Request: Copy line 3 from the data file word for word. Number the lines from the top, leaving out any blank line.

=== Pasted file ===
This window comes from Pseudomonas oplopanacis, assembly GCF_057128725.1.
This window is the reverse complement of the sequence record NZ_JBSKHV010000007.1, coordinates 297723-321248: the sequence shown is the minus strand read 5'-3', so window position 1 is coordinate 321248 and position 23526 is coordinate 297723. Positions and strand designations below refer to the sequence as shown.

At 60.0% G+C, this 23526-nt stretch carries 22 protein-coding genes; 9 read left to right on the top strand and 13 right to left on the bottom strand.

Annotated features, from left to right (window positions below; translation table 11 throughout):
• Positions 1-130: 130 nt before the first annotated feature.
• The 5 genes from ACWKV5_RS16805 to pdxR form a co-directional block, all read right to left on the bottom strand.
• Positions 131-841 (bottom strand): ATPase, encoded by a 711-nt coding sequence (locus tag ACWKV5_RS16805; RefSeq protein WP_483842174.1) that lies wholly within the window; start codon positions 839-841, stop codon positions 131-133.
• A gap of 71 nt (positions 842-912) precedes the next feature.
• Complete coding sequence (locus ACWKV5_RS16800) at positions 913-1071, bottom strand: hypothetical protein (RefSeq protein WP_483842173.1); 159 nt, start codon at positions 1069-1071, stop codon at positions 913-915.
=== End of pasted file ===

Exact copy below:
At 60.0% G+C, this 23526-nt stretch carries 22 protein-coding genes; 9 read left to right on the top strand and 13 right to left on the bottom strand.